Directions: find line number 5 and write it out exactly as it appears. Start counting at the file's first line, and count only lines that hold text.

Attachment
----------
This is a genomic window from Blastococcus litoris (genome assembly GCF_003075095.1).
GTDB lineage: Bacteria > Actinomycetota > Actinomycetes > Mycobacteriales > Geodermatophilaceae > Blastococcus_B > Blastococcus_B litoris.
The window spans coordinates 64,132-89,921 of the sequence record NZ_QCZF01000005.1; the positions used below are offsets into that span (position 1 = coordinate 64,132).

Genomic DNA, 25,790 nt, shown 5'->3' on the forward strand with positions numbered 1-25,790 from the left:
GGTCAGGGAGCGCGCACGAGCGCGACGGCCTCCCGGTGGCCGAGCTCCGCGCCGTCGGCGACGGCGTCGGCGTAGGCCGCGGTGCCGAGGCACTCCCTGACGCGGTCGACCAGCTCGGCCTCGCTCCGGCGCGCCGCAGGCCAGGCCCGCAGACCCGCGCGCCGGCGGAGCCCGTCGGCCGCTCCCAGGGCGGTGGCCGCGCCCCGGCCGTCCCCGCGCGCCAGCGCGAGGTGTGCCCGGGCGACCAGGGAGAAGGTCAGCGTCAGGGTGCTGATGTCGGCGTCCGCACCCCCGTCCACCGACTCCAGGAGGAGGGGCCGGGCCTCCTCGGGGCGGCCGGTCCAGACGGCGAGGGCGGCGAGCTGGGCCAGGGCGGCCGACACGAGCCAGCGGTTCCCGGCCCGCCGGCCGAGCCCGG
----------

GGTCAGGGAGCGCGCACGAGCGCGACGGCCTCCCGGTGGCCGAGCTCCGCGCCGTCGGCGACGGCGTCGGCGTAGGCCGCGGTGCCGAGGCACTCCCTGACGCGGTCGACCAGCTCGGCCTCGCTCCGGCGCGCCGCAGGCCAGGCCCGCAGACCCGCGCGCCGGCGGAGCCCGTCGGCCGCTCCCAGGGCGGTGGCCGCGCCCCGGCCGTCCCCGCGCGCCAGCGCGAGGTGTGCCCGGGCGACCAGGGAGAAGGTCAGCGTCAGGGTGCTGATGTCGGCGTCCGCACCCCCGTCCACCGACTCCAGGAGGAGGGGCCGGGCCTCCTCGGGGCGGCCGGTCCAGACGGCGAGGGCGGCGAGCTGGGCCAGGGCGGCCGACACGAGCCAGCGGTTCCCGGCCCGCCGGCCGAGCCCGG